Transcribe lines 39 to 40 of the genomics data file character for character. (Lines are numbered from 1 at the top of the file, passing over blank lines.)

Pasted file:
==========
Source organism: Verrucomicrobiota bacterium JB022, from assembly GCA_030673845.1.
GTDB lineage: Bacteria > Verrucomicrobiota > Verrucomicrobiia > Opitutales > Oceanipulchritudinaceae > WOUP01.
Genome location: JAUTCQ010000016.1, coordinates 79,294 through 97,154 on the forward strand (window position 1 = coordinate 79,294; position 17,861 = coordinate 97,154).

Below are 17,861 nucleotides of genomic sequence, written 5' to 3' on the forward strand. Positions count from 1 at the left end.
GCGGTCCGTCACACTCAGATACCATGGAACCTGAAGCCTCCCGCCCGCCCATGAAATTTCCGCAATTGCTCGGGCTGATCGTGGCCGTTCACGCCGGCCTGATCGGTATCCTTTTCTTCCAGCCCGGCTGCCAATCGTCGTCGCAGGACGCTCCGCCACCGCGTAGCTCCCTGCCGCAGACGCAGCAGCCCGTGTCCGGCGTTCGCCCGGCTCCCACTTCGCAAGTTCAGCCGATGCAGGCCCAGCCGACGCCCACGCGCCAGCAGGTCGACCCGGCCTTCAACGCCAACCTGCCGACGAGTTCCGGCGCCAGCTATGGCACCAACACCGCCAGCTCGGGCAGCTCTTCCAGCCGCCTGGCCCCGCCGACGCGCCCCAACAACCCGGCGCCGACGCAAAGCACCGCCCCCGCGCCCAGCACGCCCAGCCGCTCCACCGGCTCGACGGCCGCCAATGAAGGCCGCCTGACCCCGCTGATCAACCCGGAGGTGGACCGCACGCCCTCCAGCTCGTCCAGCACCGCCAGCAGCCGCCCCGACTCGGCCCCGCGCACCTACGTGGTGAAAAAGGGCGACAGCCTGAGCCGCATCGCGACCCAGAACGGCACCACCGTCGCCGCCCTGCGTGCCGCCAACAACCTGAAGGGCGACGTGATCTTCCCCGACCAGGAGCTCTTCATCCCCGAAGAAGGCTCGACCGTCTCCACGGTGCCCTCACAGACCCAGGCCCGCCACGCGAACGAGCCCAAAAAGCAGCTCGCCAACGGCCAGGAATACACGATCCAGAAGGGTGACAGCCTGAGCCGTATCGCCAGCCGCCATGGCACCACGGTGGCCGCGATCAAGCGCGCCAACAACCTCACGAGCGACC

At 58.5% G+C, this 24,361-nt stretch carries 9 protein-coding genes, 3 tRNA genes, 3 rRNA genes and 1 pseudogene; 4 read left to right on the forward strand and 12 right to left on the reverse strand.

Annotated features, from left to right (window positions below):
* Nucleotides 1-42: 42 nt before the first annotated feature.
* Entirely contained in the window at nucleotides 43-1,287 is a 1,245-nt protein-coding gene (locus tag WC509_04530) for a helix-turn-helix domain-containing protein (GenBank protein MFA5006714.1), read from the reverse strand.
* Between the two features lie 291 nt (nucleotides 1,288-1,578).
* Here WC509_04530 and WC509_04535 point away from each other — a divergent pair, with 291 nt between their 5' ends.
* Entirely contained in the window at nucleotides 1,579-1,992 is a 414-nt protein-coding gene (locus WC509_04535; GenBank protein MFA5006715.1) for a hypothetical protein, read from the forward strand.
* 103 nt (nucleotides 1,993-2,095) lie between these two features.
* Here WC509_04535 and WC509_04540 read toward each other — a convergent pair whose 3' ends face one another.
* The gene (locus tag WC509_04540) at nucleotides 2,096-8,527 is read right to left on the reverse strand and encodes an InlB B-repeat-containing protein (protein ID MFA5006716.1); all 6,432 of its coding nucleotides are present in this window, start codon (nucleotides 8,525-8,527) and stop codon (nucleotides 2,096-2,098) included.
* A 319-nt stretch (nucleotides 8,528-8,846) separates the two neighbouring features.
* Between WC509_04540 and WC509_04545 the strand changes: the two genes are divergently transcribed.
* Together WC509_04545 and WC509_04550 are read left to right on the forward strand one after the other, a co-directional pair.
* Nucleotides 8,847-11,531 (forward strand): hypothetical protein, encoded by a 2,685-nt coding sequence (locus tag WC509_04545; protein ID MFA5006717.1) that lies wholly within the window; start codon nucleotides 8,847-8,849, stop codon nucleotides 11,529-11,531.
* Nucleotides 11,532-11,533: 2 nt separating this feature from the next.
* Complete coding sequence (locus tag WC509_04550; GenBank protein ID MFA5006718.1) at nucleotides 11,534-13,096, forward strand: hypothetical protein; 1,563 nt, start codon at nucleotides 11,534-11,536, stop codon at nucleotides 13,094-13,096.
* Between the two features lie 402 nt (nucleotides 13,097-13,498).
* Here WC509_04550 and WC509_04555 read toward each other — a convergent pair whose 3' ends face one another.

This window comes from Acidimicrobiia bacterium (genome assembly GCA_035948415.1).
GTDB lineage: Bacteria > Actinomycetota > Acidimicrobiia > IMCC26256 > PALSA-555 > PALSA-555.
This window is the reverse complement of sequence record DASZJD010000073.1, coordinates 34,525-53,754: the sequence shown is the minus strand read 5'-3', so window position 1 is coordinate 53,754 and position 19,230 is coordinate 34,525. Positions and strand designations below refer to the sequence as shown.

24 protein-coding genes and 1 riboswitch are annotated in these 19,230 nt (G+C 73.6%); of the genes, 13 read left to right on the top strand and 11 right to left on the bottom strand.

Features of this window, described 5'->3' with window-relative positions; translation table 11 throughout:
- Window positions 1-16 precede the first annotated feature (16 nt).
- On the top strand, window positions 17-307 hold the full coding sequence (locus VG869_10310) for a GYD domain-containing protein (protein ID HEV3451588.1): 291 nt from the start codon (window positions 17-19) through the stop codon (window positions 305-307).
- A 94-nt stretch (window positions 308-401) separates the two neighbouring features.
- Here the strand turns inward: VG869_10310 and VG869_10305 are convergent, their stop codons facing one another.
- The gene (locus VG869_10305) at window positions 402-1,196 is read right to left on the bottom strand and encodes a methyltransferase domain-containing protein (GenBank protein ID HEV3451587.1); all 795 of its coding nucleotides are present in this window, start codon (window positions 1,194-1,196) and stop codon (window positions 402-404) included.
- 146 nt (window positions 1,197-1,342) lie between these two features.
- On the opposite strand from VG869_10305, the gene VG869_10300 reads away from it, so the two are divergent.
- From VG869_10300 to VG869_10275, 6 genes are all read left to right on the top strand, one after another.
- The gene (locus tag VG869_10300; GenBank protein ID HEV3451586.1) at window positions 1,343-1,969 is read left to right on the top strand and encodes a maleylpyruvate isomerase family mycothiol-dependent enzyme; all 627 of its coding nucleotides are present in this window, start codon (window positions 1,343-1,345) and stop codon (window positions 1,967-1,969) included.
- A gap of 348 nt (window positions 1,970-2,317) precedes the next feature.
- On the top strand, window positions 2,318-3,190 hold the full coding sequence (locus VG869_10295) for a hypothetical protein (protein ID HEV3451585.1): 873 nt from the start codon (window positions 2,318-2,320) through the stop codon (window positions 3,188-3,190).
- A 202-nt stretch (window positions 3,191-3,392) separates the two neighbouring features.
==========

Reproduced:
- On the top strand, window positions 2,318-3,190 hold the full coding sequence (locus VG869_10295) for a hypothetical protein (protein ID HEV3451585.1): 873 nt from the start codon (window positions 2,318-2,320) through the stop codon (window positions 3,188-3,190).
- A 202-nt stretch (window positions 3,191-3,392) separates the two neighbouring features.